The commercialization of a pharmaceutical product in Brazil depends on the sanitary registration granted by ANVISA (National Health Surveillance Agency). To obtain this registration is necessary to submit a series of tests to prove, for example, safe levels of toxicity, efficacy and quality of the product. In general, these tests take a long time, are performed in animals and humans, and involve high financial investment of pharmaceutical companies.

The commercialization of a pharmaceutical product in Brazil depends on the sanitary registration granted by ANVISA (National Health Surveillance Agency). To obtain this registration is necessary to submit a series of tests to prove, for example, safe levels of toxicity, efficacy and quality of the product. In general, these tests take a long time, are performed in animals and humans, and involve high financial investment of pharmaceutical companies.

Brazilian law does not provide exclusivity for the test data submitted to ANVISA for marketing approval of pharmaceutical products for human use. Law 10,603 of December 17th, 2002, insures data package exclusivity periods only for pharmaceutical products of veterinary use, fertilizers, agrochemicals, their components and the like. 

According to the article 195 (XIV) of Brazilian Industrial Property Law 9,279/96, it is considered crime of unfair competition the disclosure, exploitation, or the use, without authorization, of the results of tests which have been presented to government entities for approving marketing of products. 

However, this has not ever been so. The Provisional Decree nº 69, of September 26, 2002, insured data package exclusivity periods for pharmaceutical products of human use and veterinary products, fertilizers, agrochemicals, their components and the like.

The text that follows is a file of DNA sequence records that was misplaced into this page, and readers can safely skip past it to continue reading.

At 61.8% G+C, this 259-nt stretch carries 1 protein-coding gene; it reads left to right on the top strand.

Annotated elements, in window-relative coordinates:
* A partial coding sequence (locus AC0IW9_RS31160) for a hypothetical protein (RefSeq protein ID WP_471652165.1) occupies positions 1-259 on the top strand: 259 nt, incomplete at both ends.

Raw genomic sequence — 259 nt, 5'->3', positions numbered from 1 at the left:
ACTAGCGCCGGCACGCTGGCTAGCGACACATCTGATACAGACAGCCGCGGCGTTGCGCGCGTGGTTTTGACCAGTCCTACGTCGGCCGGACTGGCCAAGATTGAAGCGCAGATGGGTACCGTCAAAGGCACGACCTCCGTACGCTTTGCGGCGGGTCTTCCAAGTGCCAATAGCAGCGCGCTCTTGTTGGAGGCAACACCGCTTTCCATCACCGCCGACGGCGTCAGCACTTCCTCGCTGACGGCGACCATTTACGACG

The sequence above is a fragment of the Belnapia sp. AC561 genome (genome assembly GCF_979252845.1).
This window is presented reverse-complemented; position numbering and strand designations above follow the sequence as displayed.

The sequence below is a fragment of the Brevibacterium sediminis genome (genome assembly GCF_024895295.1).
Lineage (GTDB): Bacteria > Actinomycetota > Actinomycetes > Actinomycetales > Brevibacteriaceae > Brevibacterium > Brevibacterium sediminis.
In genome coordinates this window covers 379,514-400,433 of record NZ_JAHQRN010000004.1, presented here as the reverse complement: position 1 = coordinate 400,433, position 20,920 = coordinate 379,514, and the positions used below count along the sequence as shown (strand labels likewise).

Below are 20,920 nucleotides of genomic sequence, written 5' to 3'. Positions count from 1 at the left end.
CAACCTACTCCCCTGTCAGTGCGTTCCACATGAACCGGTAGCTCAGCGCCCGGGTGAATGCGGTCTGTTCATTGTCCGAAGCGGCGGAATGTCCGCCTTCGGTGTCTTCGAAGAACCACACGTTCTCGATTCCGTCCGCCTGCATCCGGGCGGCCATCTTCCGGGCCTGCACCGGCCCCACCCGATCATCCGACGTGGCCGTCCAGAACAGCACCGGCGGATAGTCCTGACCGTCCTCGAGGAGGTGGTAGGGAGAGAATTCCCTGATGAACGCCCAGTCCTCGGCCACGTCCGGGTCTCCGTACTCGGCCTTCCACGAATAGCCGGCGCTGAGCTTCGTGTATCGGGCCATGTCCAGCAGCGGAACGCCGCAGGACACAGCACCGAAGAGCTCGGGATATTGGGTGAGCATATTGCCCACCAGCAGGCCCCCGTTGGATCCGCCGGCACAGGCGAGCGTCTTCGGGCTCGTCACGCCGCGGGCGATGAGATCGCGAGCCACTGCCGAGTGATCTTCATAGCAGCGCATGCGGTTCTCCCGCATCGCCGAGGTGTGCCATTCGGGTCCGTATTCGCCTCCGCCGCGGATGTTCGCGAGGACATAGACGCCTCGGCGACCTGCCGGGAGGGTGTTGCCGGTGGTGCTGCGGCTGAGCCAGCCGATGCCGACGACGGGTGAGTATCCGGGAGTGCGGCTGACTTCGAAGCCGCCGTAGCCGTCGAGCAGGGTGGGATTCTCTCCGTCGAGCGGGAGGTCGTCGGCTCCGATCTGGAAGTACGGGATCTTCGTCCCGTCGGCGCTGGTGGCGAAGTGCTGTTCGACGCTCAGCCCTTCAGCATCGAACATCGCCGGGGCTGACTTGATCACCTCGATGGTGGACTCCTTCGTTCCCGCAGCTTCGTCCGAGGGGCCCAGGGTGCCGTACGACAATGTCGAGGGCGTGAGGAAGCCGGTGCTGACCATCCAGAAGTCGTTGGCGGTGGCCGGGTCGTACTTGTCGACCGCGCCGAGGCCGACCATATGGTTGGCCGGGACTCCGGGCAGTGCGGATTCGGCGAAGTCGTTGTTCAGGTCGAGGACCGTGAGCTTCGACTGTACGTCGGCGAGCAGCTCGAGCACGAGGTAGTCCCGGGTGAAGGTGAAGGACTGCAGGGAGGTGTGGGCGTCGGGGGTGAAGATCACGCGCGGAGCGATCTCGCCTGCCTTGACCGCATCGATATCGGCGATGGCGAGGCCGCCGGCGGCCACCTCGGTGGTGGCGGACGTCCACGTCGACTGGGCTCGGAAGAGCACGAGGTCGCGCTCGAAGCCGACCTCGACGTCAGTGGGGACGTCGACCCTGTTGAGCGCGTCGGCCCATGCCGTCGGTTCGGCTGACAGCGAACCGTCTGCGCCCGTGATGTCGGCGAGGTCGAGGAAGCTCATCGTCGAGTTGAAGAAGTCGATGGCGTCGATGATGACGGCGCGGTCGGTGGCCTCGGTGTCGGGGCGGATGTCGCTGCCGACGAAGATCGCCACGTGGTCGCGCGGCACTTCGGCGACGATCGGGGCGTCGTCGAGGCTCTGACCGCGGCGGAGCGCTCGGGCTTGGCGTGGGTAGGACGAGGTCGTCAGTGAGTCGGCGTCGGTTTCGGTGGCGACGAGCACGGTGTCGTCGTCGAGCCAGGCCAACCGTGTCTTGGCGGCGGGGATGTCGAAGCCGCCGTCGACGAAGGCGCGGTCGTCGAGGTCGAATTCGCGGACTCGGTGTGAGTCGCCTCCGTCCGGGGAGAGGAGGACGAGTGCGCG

Differently from the reference medicaments (innovator medicaments) which must present pre-clinical and clinical studies to ANVISA, the generic drugs do not need to submit these data again. For commercial approval of generic drugs, the requirement is only to present information about the quality of the medicament and interchangeability (bioequivalence tests and bioavailability) with the reference medicament. 

However, to verify bioavailability and bioequivalence of generic drugs in relation to the reference medicament, ANVISA would have to make use of the test data of the reference medicament, as presented, to make this comparison.

Based on this, many pharmaceutical companies have attempted to obtain the exclusivity of the test data through lawsuits, by alleging, essentially, that ANVISA would be infringing article 195 (XIV) of the Brazilian IP Law. 

Currently, there is a legislative bill in the House of Representatives (PL 5.402/2013) which aims to amend the article 195 of the Brazilian IP Law by the inclusion of a paragraph which states that “The provisions in the item XIV are not applicable to the use of results of tests or other data undisclosed, by governmental entities, for commercialization approval of products equivalent to product for which they were originally submitted.